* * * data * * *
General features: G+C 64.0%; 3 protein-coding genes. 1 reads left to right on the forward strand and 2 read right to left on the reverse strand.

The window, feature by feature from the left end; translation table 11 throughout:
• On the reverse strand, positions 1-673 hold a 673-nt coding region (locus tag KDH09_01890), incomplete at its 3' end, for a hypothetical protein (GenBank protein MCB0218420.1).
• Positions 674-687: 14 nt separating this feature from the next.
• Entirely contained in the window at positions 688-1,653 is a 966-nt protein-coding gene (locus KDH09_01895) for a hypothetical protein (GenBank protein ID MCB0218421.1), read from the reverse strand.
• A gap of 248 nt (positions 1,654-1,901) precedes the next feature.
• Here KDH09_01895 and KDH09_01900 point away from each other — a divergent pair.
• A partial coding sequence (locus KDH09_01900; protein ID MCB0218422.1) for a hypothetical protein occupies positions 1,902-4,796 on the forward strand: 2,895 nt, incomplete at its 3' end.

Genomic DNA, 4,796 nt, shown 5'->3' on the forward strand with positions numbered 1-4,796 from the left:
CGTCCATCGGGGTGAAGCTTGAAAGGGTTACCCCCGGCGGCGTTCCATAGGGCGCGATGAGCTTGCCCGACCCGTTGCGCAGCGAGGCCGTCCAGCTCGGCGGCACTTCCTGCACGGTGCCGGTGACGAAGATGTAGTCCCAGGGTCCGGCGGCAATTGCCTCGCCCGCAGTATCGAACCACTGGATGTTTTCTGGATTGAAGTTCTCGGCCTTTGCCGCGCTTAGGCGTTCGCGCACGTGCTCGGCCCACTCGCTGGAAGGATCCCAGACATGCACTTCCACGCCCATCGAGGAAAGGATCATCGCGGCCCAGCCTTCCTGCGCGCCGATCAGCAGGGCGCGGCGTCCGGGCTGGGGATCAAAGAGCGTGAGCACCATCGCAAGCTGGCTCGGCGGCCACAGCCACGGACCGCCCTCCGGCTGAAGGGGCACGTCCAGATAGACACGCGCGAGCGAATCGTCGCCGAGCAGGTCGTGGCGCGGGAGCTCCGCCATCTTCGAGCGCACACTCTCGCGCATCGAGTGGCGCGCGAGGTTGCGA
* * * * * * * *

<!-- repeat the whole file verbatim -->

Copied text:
General features: G+C 64.0%; 3 protein-coding genes. 1 reads left to right on the forward strand and 2 read right to left on the reverse strand.

The window, feature by feature from the left end; translation table 11 throughout:
• On the reverse strand, positions 1-673 hold a 673-nt coding region (locus tag KDH09_01890), incomplete at its 3' end, for a hypothetical protein (GenBank protein MCB0218420.1).
• Positions 674-687: 14 nt separating this feature from the next.
• Entirely contained in the window at positions 688-1,653 is a 966-nt protein-coding gene (locus KDH09_01895) for a hypothetical protein (GenBank protein ID MCB0218421.1), read from the reverse strand.
• A gap of 248 nt (positions 1,654-1,901) precedes the next feature.
• Here KDH09_01895 and KDH09_01900 point away from each other — a divergent pair.
• A partial coding sequence (locus KDH09_01900; protein ID MCB0218422.1) for a hypothetical protein occupies positions 1,902-4,796 on the forward strand: 2,895 nt, incomplete at its 3' end.

Genomic DNA, 4,796 nt, shown 5'->3' on the forward strand with positions numbered 1-4,796 from the left:
CGTCCATCGGGGTGAAGCTTGAAAGGGTTACCCCCGGCGGCGTTCCATAGGGCGCGATGAGCTTGCCCGACCCGTTGCGCAGCGAGGCCGTCCAGCTCGGCGGCACTTCCTGCACGGTGCCGGTGACGAAGATGTAGTCCCAGGGTCCGGCGGCAATTGCCTCGCCCGCAGTATCGAACCACTGGATGTTTTCTGGATTGAAGTTCTCGGCCTTTGCCGCGCTTAGGCGTTCGCGCACGTGCTCGGCCCACTCGCTGGAAGGATCCCAGACATGCACTTCCACGCCCATCGAGGAAAGGATCATCGCGGCCCAGCCTTCCTGCGCGCCGATCAGCAGGGCGCGGCGTCCGGGCTGGGGATCAAAGAGCGTGAGCACCATCGCAAGCTGGCTCGGCGGCCACAGCCACGGACCGCCCTCCGGCTGAAGGGGCACGTCCAGATAGACACGCGCGAGCGAATCGTCGCCGAGCAGGTCGTGGCGCGGGAGCTCCGCCATCTTCGAGCGCACACTCTCGCGCATCGAGTGGCGCGCGAGGTTGCGA